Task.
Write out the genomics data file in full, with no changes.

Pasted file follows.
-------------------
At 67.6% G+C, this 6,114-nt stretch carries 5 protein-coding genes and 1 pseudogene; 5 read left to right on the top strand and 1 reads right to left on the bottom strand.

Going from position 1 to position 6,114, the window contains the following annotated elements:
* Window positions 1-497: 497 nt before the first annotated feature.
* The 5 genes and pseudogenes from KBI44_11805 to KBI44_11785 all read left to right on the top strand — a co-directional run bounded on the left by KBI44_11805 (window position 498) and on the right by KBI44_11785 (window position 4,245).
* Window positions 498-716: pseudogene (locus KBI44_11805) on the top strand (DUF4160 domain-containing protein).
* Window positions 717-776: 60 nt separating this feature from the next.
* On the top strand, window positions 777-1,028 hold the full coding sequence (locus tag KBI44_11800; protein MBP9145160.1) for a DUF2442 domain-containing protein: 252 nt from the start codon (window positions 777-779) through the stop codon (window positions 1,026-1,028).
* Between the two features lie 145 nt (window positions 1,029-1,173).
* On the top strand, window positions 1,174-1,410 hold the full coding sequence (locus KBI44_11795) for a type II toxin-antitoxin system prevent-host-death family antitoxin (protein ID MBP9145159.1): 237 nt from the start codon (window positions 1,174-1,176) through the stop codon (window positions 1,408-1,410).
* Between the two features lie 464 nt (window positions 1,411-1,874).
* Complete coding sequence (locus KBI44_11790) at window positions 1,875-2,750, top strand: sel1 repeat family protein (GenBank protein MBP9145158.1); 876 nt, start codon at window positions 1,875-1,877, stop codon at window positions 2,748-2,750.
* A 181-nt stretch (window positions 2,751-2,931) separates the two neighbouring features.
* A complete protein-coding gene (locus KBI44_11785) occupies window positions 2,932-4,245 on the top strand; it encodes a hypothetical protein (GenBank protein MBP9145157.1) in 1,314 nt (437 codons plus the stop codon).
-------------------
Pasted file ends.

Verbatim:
At 67.6% G+C, this 6,114-nt stretch carries 5 protein-coding genes and 1 pseudogene; 5 read left to right on the top strand and 1 reads right to left on the bottom strand.

Going from position 1 to position 6,114, the window contains the following annotated elements:
* Window positions 1-497: 497 nt before the first annotated feature.
* The 5 genes and pseudogenes from KBI44_11805 to KBI44_11785 all read left to right on the top strand — a co-directional run bounded on the left by KBI44_11805 (window position 498) and on the right by KBI44_11785 (window position 4,245).
* Window positions 498-716: pseudogene (locus KBI44_11805) on the top strand (DUF4160 domain-containing protein).
* Window positions 717-776: 60 nt separating this feature from the next.
* On the top strand, window positions 777-1,028 hold the full coding sequence (locus tag KBI44_11800; protein MBP9145160.1) for a DUF2442 domain-containing protein: 252 nt from the start codon (window positions 777-779) through the stop codon (window positions 1,026-1,028).
* Between the two features lie 145 nt (window positions 1,029-1,173).
* On the top strand, window positions 1,174-1,410 hold the full coding sequence (locus KBI44_11795) for a type II toxin-antitoxin system prevent-host-death family antitoxin (protein ID MBP9145159.1): 237 nt from the start codon (window positions 1,174-1,176) through the stop codon (window positions 1,408-1,410).
* Between the two features lie 464 nt (window positions 1,411-1,874).
* Complete coding sequence (locus KBI44_11790) at window positions 1,875-2,750, top strand: sel1 repeat family protein (GenBank protein MBP9145158.1); 876 nt, start codon at window positions 1,875-1,877, stop codon at window positions 2,748-2,750.
* A 181-nt stretch (window positions 2,751-2,931) separates the two neighbouring features.
* A complete protein-coding gene (locus KBI44_11785) occupies window positions 2,932-4,245 on the top strand; it encodes a hypothetical protein (GenBank protein MBP9145157.1) in 1,314 nt (437 codons plus the stop codon).